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Steven H. Murtishaw v. Carolyn W. Colvin

March 28, 2013

STEVEN H. MURTISHAW, PLAINTIFF,
v.
CAROLYN W. COLVIN, ACTING COMMISSIONER OF SOCIAL SECURITY ADMINISTRATION,*FN1 DEFENDANT.



The opinion of the court was delivered by: Hon. Jay C. Gandhi United States Magistrate Judge

MEMORANDUM OPINION AND ORDER

Steven H. Murtishaw ("Plaintiff") challenges the Social Security Commissioner's decision denying his application for disability benefits. Two issues are presented for decision here:

1. whether the Administrative Law Judge ("ALJ") improperly rejected the opinion of Plaintiff's treating physicians, Drs. Michael Roach and Gale Schuler, (see Joint Stip. at 3-6, 12-13); and

2. whether the ALJ improperly rejected Plaintiff's credibility. (See id. at 14-15, 17-18.)

The Court addresses -- and rejects -- Plaintiff's contentions below.

A. The ALJ's Rejection of Treating Opinions Plaintiff first asserts that the ALJ improperly rejected the opinions of his treating physicians, Drs. Roach and Schuler. (Joint Stip. at 3-6, 12-13.)

"As a general rule, more weight should be given to the opinion of a treating source than to the opinion of doctors who do not treat the claimant." Lester v. Chater, 81 F.3d 821, 830 (9th Cir. 1995). This is so because a treating physician "is employed to cure and has a greater opportunity to know and observe the patient as an individual." Sprague v. Bowen, 812 F.2d 1226, 1230 (9th Cir. 1987).

Where the "treating doctor's opinion is contradicted by another doctor, the [ALJ] may not reject this opinion without providing specific and legitimate reasons supported by substantial evidence in the record[.]" Lester, 81 F.3d at 830 (internal quotation marks and citation omitted). The ALJ can meet the requisite specific and legitimate standard "by setting out a detailed and thorough summary of the facts and conflicting clinical evidence, stating his interpretation thereof, and making findings." Magallanes v. Bowen, 881 F.2d 747, 751 (9th Cir. 1989) (internal quotation marks and citation omitted).

The Court discusses the ALJ's treatment of each physician below.

1. Dr. Roach

The ALJ gave three reasons for discrediting Dr. Roach's opinion.

First, the ALJ found Dr. Roach's analysis of Plaintiff's gastric cancer to be unsupported "by the medical evidence in the record." (AR at 28); see Batson v. Comm'r of Soc. Sec., 359 F.3d 1190, 1197 (9th Cir. 2004) (treating physician's opinion may be rejected as "unsupported by the record as a whole"). For instance, with respect to Dr. Roach's finding of "distant metastas[is]," the ALJ cited Plaintiff's MRI results, which provided "[n]o evidence of abdominal [metastasis]." (Id.; compare AR at 629 with AR at 382.) Similarly, Dr. Roach's prognosis of Plaintiff's gastric cancer -- simply stated as "poor" -- was also undermined by Plaintiff's treating oncologist,*fn2 Dr. Jack Freimann, who found the condition to be controlled by chemotherapy medication. (AR at 28; compare AR at 629 with AR at 640.) Thus, in light of such documented inconsistencies, no error was made here.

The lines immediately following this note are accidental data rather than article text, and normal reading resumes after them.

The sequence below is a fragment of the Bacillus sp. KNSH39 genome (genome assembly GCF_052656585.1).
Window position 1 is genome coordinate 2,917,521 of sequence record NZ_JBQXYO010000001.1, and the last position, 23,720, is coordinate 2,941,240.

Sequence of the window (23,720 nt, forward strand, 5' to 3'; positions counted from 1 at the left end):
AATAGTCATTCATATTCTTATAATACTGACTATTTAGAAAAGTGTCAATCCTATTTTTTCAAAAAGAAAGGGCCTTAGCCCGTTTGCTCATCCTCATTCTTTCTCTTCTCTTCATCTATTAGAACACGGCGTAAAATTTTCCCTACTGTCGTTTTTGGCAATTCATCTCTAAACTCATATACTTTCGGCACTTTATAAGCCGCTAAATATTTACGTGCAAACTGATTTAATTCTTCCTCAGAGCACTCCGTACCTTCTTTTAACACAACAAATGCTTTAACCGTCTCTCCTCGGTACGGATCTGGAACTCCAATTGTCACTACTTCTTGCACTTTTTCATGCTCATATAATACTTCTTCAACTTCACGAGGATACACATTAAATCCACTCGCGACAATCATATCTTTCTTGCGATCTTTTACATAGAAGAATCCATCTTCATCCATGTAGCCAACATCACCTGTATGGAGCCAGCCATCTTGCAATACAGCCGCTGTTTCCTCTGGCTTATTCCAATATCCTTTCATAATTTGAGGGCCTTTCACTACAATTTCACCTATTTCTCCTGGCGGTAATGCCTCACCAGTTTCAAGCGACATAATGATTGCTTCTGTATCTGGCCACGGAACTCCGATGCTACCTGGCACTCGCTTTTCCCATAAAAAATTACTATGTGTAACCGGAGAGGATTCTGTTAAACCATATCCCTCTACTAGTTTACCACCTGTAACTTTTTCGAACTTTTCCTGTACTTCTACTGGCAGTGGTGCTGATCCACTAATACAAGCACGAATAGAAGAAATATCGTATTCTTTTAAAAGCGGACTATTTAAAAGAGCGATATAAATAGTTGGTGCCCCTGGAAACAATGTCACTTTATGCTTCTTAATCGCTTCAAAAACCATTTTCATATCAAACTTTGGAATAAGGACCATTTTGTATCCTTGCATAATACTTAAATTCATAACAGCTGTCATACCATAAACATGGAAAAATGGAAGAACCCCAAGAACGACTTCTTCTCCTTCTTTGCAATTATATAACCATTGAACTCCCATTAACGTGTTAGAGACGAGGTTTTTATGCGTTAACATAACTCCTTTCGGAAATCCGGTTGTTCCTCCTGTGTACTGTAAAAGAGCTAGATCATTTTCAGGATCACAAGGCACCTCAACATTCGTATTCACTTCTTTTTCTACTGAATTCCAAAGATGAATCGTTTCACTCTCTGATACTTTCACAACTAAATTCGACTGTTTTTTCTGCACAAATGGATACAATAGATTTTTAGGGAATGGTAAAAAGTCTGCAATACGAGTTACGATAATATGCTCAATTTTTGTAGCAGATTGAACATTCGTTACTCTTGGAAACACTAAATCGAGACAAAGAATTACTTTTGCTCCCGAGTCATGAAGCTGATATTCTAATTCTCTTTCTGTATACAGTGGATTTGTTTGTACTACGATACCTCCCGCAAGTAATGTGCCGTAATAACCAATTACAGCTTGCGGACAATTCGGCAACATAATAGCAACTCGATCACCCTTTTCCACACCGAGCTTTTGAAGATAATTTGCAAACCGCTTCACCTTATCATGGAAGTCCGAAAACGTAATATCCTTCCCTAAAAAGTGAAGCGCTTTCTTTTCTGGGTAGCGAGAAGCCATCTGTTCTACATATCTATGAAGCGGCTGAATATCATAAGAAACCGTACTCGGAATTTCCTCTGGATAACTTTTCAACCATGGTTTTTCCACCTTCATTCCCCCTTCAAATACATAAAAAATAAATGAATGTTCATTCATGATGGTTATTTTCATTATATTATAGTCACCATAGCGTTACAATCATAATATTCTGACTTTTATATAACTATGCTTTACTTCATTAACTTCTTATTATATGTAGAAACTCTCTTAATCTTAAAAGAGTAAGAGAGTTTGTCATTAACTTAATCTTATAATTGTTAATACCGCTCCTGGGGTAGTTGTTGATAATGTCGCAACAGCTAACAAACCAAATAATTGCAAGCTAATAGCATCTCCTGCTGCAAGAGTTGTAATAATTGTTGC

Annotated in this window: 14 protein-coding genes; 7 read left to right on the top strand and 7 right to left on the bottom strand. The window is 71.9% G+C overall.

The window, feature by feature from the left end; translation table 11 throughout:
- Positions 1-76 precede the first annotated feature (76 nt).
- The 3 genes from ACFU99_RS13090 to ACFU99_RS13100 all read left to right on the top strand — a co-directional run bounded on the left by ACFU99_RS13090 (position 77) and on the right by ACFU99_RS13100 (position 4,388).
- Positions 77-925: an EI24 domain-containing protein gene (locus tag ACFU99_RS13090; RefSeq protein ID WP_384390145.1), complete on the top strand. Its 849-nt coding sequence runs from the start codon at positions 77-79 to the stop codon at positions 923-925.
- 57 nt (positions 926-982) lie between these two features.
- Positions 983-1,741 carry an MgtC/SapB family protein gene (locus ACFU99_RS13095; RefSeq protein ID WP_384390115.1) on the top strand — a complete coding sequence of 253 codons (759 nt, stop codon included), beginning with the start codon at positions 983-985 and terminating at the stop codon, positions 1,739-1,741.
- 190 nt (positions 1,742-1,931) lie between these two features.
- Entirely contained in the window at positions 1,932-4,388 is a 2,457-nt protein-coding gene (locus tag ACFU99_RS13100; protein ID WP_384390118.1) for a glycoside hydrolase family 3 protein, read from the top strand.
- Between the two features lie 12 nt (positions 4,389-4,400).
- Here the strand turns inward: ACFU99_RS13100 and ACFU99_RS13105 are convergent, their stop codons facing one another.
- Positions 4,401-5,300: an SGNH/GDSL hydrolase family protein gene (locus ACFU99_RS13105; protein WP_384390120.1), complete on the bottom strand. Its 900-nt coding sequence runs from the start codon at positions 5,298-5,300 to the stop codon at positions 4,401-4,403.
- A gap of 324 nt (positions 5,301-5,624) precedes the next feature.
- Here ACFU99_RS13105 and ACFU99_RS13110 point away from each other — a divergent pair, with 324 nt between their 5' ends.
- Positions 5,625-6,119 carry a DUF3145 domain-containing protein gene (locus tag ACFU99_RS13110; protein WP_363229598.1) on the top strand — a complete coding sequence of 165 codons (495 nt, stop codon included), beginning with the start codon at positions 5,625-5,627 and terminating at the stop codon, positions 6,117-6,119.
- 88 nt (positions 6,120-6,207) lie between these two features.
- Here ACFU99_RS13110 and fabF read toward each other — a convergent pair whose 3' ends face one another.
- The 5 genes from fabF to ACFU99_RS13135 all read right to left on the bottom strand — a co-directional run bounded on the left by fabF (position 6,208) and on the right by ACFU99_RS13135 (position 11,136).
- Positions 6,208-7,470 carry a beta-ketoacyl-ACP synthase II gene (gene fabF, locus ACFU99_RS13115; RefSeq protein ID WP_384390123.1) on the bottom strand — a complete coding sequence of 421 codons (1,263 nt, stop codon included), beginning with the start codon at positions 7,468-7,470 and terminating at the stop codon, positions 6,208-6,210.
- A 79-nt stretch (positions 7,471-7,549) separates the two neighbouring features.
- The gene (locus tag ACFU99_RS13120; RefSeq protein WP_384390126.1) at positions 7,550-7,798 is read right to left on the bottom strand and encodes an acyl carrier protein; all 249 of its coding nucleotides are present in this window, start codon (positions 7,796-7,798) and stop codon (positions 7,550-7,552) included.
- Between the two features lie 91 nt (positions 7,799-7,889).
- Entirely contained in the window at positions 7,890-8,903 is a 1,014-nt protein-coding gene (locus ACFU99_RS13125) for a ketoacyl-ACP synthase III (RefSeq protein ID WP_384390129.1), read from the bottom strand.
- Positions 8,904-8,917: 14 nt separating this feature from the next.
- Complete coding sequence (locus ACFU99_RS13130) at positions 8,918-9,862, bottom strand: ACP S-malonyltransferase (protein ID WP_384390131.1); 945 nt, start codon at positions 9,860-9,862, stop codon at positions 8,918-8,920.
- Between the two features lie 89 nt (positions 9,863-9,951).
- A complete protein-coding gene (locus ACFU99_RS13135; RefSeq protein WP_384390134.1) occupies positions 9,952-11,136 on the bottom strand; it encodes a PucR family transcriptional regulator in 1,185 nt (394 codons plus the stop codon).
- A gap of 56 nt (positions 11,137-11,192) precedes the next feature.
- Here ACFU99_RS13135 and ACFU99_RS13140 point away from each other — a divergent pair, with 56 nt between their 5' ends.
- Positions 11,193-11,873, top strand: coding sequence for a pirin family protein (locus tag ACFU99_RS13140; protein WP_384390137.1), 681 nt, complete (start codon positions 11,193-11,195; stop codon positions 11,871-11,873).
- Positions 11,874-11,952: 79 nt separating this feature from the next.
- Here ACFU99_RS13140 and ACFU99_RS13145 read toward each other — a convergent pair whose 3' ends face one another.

Second, the ALJ found Dr. Roach's April 27, 2010 mental health assessment to be "vague and unclear" concerning the effects of Plaintiff's fatigue. (AR at 32); see Batson, 359 F.3d at 1195 (treating physician's opinion may be rejected if it is conclusory, brief, and unsupported). Specifically, the ALJ determined that Dr. Roach failed to "quantify"*fn3 how Plaintiff's severe fatigue would affect his ability to work. (AR at 32; see AR at 656.) In fact, the questionnaire provided to Dr. Roach -- in no uncertain terms -- asked him to "[d]describe [Plaintiff's] ability to adapt to stresses common to the work environment." (AR at 656.) Lest there be any confusion, it then also queried, "[i]n what way, if any, have these [abilities] changed as a result of [Plaintiff's] condition?" (Id.) Though pressed for details, Dr. Roach only gave a two-word response: "severe fatigue." (Id.) Such brevity provides adequate grounds to reject Dr. Roach's opinion.

Third, the ALJ noted that Dr. Roach, in spite of his assessment of Plaintiff's limitations, failed to identify any medically determinable mental impairment. (AR at 32.) This reason, however, is somewhat misleading. Though no purely "mental" impairment was noted, the ALJ did describe, albeit in basic terms, that Plaintiff's gastric cancer -- undoubtedly, a medically determinable impairment -- caused the severe fatigue. (AR at 655.) In ...


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